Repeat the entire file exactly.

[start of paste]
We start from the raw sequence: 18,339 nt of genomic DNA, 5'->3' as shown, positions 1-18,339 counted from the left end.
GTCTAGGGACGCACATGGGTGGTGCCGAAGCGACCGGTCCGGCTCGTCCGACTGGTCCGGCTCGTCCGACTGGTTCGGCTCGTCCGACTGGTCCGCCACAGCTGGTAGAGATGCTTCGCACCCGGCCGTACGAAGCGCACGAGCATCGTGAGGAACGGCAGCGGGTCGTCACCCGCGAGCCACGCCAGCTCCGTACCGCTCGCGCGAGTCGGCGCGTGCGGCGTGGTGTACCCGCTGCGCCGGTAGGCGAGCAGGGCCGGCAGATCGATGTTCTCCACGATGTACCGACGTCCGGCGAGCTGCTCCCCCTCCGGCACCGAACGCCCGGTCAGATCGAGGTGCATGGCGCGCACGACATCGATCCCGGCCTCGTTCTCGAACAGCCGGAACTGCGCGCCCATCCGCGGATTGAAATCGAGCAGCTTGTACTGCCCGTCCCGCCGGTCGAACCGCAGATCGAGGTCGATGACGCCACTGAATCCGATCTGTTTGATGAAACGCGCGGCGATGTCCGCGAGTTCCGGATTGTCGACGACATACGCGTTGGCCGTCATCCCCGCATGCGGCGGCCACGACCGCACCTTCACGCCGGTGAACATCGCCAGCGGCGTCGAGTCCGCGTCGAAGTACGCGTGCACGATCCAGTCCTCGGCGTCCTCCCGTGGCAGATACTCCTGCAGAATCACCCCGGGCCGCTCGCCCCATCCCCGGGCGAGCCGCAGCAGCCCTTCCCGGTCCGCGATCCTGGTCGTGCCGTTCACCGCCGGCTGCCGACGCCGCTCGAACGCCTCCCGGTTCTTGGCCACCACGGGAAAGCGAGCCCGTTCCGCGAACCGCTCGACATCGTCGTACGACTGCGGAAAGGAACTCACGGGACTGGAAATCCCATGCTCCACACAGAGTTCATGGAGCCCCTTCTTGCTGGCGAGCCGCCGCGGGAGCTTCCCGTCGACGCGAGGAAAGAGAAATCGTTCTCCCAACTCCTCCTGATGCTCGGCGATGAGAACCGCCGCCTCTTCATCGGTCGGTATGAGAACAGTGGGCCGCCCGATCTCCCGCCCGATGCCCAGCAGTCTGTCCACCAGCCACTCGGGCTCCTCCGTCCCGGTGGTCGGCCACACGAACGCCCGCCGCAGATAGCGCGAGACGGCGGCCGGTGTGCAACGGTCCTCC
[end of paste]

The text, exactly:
We start from the raw sequence: 18,339 nt of genomic DNA, 5'->3' as shown, positions 1-18,339 counted from the left end.
GTCTAGGGACGCACATGGGTGGTGCCGAAGCGACCGGTCCGGCTCGTCCGACTGGTCCGGCTCGTCCGACTGGTTCGGCTCGTCCGACTGGTCCGCCACAGCTGGTAGAGATGCTTCGCACCCGGCCGTACGAAGCGCACGAGCATCGTGAGGAACGGCAGCGGGTCGTCACCCGCGAGCCACGCCAGCTCCGTACCGCTCGCGCGAGTCGGCGCGTGCGGCGTGGTGTACCCGCTGCGCCGGTAGGCGAGCAGGGCCGGCAGATCGATGTTCTCCACGATGTACCGACGTCCGGCGAGCTGCTCCCCCTCCGGCACCGAACGCCCGGTCAGATCGAGGTGCATGGCGCGCACGACATCGATCCCGGCCTCGTTCTCGAACAGCCGGAACTGCGCGCCCATCCGCGGATTGAAATCGAGCAGCTTGTACTGCCCGTCCCGCCGGTCGAACCGCAGATCGAGGTCGATGACGCCACTGAATCCGATCTGTTTGATGAAACGCGCGGCGATGTCCGCGAGTTCCGGATTGTCGACGACATACGCGTTGGCCGTCATCCCCGCATGCGGCGGCCACGACCGCACCTTCACGCCGGTGAACATCGCCAGCGGCGTCGAGTCCGCGTCGAAGTACGCGTGCACGATCCAGTCCTCGGCGTCCTCCCGTGGCAGATACTCCTGCAGAATCACCCCGGGCCGCTCGCCCCATCCCCGGGCGAGCCGCAGCAGCCCTTCCCGGTCCGCGATCCTGGTCGTGCCGTTCACCGCCGGCTGCCGACGCCGCTCGAACGCCTCCCGGTTCTTGGCCACCACGGGAAAGCGAGCCCGTTCCGCGAACCGCTCGACATCGTCGTACGACTGCGGAAAGGAACTCACGGGACTGGAAATCCCATGCTCCACACAGAGTTCATGGAGCCCCTTCTTGCTGGCGAGCCGCCGCGGGAGCTTCCCGTCGACGCGAGGAAAGAGAAATCGTTCTCCCAACTCCTCCTGATGCTCGGCGATGAGAACCGCCGCCTCTTCATCGGTCGGTATGAGAACAGTGGGCCGCCCGATCTCCCGCCCGATGCCCAGCAGTCTGTCCACCAGCCACTCGGGCTCCTCCGTCCCGGTGGTCGGCCACACGAACGCCCGCCGCAGATAGCGCGAGACGGCGGCCGGTGTGCAACGGTCCTCC